On the surface, Hime is the perfect high school girl – cute, friendly and kind to everyone. But it’s actually all an act, she’s merely become so good at creating a façade of picture-perfect sweetness that no one can see through it, and she plans to keep it up until she bags herself a rich husband. However, one day she accidentally bumps into a girl named Mai, causing her to trip and break her wrist. So, to make up for her mistake, Hime is forced to cover shifts at the café that Mai works at, an all-female café where the staff pretend to be students at a private school for the prim and proper. Then Hime meets Mitsuki Ayanokouji, the most graceful of the girls, and who seemingly does not take a liking to Hime at all; can Hime convince her with her cutesy act or is her façade finally starting to crack?
The lead may look like Taiga from Toradora but their characters are certainly not the same; whilst Taiga is a ‘harsh’ type of tsundere (brash and rude on the outside, softer on the inside) Hime has these character elements in reverse: she appears to be the sweetest and cutest in her school, but actually hides a more cynical and driven personality. However, you never truly get the impression that she is a bad person or outright cruel. Whilst there are panels in which Hime’s inner voice is painted in a darker light, she doesn’t use her image of perfection to manipulate people into doing her favours or letting her off chores, it’s mostly for her own benefit, because she thinks it’ll make her look more appealing to a future rich man. This twist on the stock character type is thought-provoking to watch unfold, as it says a lot about her how her mind works and lack of self-worth. This is not explored very deeply here but it could lead to potential interesting plot developments down the road. Opposite her we have Mitsuki, who ironically also presents herself as the perfect student but in a different context; within the role she plays at her job , she’s one of the most elegant ladies, but lets Hime know behind closed doors that she does not like her whatsoever, which is something that Hime REALLY struggles with. The pair have an unusual dynamic in that they pretend to like each other in front of the crowd, with Hime trying her best to make it a reality, but it seems to get more fractured as the book progresses. As the working days tick by, this makes for a fun read because it’s a different take on the ‘enemies to lovers’ trope that has come before. For each funny conflict they have, we are rewarded with one or two fleeting but tender scenes. When we get the twist in the last chapter of the book as to why Mitsuki doesn’t like Hime, although you can see it coming from a mile away, it also makes you want to go back and re-read the opening chapters to see how they interacted before with this new context.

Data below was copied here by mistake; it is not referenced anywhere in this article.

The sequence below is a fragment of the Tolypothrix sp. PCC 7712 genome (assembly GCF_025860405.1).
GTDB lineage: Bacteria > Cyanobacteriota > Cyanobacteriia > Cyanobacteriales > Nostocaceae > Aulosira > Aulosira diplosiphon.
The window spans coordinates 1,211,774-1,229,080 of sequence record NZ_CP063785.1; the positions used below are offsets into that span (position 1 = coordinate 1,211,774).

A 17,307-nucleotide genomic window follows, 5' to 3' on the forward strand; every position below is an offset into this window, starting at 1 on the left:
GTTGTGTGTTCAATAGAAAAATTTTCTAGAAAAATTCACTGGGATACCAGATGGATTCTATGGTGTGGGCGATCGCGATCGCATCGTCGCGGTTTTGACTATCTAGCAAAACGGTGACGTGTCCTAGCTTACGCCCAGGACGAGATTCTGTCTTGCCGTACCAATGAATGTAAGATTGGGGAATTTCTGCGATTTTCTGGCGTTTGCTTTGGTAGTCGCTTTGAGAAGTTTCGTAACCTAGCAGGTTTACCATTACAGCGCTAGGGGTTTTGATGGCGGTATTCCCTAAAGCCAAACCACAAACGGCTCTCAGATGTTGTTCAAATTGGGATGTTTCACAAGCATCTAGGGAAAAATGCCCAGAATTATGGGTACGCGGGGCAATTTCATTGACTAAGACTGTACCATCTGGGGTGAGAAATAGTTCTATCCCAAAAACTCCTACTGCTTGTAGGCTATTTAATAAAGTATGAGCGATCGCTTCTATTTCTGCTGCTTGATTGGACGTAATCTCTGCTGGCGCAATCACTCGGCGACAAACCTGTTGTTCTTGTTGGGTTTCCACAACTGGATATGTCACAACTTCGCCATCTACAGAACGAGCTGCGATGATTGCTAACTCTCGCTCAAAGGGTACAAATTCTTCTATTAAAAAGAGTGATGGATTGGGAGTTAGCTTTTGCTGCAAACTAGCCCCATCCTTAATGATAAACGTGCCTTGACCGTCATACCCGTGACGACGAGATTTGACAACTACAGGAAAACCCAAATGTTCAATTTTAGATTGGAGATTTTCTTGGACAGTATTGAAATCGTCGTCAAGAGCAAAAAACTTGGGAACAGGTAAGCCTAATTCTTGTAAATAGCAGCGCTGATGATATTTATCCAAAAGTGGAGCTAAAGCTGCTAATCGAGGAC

The back cover advertises this title as being published in the same Japanese magazine that also brought us Citrus, however if you’re expecting this series to be something like that or perhaps NTR: Netsuzou Trap, you’ll be disappointed. Despite its blatant title, Yuri is My Job! is a slow burn series, as it should be, considering the clashing personalities of the female leads. That doesn’t mean there isn’t any fan service but it’s of the non-sexual variety and, like the host club in Ouran High School Host Club, the panels with the intimate scenes are set within the space and context of the café environment, meaning it’s to sell an image to their customers, not anything real. But that doesn’t mean it isn’t well drawn fake-fan service, as it’s full of flowery borders and sparkles to really sell the sparse moments. It also helps that the café employees all have good chemistry and complementary personalities, so the comedy and conversations flow naturally.
Miman provides the art and story for this series; she has a nearly ten years of yuri and shojo manga writing experience under her belt, but this is actually the first volume that’s been translated into English so we can’t really compare this series to her previous work. Her art style is smooth, detailed and very pretty to look at, with each character design being distinct and easy on the eye. The only major flaw is the establishing of the environment; there are lots of scenes in which the girls serve the customers, or perform in front of a certain window, but you never get a sense of what the whole café actually looks like or the layout of it, all the scenes feel separate and backgrounds are unconnected. It would be nice if Miman gives us a full look at the settings in a future volume (the ongoing series is up to Volume 4 in Japan).
This series is brought to us by Kodansha Comics, who kindly provide some nice translation notes at the back, as well as a translated café menu (as the items are mostly in German) and a handful of colour pages too. Overall a very well-presented book!
Yuri is My Job! may not be as intense or romantic as some of the more recent yuri anime we’ve had this past twelve months but it’s a quirky, fun comedy series. It’s a strong first volume that sets up the premise and characters very well, and sows the seeds for lots of interesting conflicts in the future. If you’re a yuri fan, or perhaps interested in getting into it but not sure where to start, this book is worth picking up.
Find out more about Yuri is My Job! at Kodansha Comics here.